World AIDS Day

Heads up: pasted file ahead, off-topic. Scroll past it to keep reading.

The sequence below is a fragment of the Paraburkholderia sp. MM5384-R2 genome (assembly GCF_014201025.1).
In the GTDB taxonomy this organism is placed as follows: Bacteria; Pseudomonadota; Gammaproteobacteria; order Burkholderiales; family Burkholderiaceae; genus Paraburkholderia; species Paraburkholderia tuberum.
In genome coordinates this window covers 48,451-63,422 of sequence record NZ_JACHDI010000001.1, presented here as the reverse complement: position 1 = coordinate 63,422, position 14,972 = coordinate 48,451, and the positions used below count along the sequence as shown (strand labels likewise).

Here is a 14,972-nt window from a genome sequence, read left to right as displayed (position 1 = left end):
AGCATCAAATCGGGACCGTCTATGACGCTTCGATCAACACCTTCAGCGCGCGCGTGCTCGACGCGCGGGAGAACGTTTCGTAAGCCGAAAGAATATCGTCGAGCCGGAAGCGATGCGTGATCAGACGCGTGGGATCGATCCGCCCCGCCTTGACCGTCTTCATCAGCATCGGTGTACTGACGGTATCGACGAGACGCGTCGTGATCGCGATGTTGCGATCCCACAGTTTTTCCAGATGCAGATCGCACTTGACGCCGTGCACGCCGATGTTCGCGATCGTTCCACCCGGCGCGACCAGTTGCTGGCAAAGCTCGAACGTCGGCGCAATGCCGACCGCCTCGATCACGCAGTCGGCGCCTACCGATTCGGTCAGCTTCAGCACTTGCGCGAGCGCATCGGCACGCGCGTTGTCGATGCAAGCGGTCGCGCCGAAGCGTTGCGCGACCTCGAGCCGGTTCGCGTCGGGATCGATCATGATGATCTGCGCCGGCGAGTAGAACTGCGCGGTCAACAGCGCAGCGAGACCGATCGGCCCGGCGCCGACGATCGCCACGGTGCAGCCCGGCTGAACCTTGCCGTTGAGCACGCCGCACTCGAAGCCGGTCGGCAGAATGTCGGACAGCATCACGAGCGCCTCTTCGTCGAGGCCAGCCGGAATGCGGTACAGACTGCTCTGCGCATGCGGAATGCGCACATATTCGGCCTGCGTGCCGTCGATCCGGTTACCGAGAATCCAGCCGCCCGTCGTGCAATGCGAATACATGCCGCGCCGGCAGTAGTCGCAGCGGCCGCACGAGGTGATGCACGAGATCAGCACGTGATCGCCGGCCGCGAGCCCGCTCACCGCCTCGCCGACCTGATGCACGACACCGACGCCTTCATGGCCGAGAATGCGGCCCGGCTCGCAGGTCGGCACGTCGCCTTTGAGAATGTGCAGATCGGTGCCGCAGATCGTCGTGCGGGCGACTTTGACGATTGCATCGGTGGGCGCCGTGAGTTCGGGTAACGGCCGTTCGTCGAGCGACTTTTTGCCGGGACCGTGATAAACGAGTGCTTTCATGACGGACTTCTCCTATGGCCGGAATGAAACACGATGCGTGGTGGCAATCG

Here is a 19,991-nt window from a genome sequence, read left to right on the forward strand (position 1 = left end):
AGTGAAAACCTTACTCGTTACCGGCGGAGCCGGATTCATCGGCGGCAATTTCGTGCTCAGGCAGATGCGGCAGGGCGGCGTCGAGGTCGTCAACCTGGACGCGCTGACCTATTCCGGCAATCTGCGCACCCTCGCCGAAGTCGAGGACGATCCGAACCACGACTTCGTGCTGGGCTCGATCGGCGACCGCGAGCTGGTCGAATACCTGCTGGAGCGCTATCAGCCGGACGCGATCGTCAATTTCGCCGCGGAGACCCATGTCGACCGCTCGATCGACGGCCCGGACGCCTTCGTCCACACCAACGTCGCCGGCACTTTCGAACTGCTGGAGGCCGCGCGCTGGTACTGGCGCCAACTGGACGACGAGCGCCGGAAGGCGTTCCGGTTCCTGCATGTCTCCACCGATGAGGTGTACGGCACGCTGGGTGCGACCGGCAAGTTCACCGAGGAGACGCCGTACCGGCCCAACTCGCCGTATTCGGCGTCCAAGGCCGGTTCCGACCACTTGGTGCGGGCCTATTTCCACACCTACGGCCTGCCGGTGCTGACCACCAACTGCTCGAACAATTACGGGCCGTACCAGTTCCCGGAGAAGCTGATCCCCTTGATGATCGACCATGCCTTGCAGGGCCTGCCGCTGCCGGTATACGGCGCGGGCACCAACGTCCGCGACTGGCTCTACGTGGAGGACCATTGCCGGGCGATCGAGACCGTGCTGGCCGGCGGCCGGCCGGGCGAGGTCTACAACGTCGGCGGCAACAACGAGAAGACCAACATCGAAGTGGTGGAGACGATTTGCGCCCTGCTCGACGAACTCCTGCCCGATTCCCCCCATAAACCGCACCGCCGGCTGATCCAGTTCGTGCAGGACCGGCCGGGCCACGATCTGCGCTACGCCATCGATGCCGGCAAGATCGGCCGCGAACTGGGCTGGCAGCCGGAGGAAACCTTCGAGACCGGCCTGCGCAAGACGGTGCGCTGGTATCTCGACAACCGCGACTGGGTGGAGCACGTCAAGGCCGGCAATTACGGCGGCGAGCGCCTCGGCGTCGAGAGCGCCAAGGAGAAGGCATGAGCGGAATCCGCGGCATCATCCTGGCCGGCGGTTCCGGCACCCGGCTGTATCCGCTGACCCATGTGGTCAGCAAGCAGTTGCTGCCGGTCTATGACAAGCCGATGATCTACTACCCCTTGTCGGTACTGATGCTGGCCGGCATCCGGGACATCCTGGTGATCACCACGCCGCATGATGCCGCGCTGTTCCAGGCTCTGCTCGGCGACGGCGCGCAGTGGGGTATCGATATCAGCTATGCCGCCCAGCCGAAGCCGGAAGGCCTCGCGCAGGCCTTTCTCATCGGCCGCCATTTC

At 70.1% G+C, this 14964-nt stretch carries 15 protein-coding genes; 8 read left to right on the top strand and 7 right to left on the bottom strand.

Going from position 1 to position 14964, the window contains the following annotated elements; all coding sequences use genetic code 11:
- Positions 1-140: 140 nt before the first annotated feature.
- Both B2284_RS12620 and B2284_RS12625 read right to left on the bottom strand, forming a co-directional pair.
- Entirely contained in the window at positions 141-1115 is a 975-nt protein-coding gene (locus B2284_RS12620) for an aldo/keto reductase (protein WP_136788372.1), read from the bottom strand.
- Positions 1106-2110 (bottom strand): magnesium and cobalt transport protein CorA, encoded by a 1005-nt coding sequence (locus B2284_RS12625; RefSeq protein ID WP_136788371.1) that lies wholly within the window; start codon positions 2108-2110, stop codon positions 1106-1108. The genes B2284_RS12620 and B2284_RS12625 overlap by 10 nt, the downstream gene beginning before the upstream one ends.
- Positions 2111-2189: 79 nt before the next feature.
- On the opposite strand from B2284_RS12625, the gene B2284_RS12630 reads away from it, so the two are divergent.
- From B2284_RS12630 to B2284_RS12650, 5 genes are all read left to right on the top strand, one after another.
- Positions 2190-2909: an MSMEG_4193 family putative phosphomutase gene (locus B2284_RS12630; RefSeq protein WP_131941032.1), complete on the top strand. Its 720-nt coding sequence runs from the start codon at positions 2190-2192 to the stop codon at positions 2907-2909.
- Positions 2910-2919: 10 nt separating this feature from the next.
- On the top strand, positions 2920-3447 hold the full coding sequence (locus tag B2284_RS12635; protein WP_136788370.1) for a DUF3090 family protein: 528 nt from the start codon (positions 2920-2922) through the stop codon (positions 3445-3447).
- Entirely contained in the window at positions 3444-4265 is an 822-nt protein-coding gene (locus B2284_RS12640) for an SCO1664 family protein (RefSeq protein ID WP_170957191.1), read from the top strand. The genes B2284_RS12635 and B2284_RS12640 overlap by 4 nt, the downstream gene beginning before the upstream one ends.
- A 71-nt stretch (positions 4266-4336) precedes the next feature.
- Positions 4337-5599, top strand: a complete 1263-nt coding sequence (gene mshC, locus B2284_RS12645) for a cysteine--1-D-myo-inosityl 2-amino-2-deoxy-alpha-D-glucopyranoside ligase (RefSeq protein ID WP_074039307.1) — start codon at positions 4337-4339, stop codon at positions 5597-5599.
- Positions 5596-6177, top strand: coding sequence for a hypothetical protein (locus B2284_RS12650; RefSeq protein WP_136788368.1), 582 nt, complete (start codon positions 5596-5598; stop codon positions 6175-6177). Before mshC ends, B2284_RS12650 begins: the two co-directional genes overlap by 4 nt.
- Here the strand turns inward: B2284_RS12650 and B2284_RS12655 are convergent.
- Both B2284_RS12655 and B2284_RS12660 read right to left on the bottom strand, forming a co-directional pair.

“We dedicate ourselves to a great purpose: We will turn the tide against HIV/AIDS—once and for all.” U.S. president George W. Bush declared this during the week of World AIDS Day 2007. Bush spoke at Calvary United Methodist Church, a small Maryland church that supports a group home and school for children orphaned by the disease in Namibia. During his speech Bush urged the U.S. Congress to approve $30 billion for the fight against AIDS worldwide. This funding would add to the billions already committed to prevention and treatment of AIDS. Bush was one of the many world leaders who spoke out about efforts to fight HIV/AIDS in honor of World AIDS Day. The purpose of World AIDS Day, an annual event held on December 1, is to raise awareness about the epidemic and what people can do to fight it. The first World AIDS Day was held in 1988. Since then, increasing numbers of organizations and individuals have participated in World AIDS Day because the disease affects more people each year. HIV/AIDS has killed more than 25 million people worldwide since 1981. In 2007 the Centers for Disease Control and Prevention announced that HIV/AIDS cases in the United States were rising by fifty to sixty thousand new infections per year. During the same year, the Joint United Nations Programme on HIV/AIDS and the World Health Organization estimated that 33.2 million people, 1 in every 200, were living with HIV, the virus that causes AIDS. Daily, 5,700 people around the world die of AIDS. Despite these figures, studies indicate that people have become complacent about HIV/AIDS. Many think that HIV/AIDS is a curable disease. Although antiretroviral (ARV) drugs can greatly extend an HIV-positive person’s life, they cannot cure the disease. Many people think that people can easily get treatment for HIV. However, only 20 percent of those in need of ARV drugs in poor countries have access to them. Still others do not understand that anyone who has sex—no matter his or her age, race, gender, or sexual orientation—is at risk for the disease. World AIDS Day events aim to teach people about the facts of HIV/AIDS, what they can do to help people currently infected with HIV, and how they can help prevent HIV from spreading. One such event was held in 2007 at the First Presbyterian Church in Norfolk, Virginia. Pastor James Wood focused his sermon on personalizing the HIV crisis by associating names with the millions of people afflicted with HIV. Wood and his family spent six months in Kenya working with the Nazareth Hospital, which provides ongoing care for thirty-two hundred HIV-positive patients. During his sermon Wood showed pictures of some of the HIVpositive children who are patients and told their stories. “I want to make HIV’s impact personal and raise awareness,” Wood states. “I want people here not to think of [the HIV-positive patients at the Nazareth Hospital] as ‘those people,’ but as ‘these people’ who are part of our family.” Wood’s viewpoint is that if people focus on helping individuals, rather than getting overwhelmed by numbers, they can help stem the tide of HIV/AIDS. Leanne K. Currie-McGhee, AIDS, 2008 pp. 8-10

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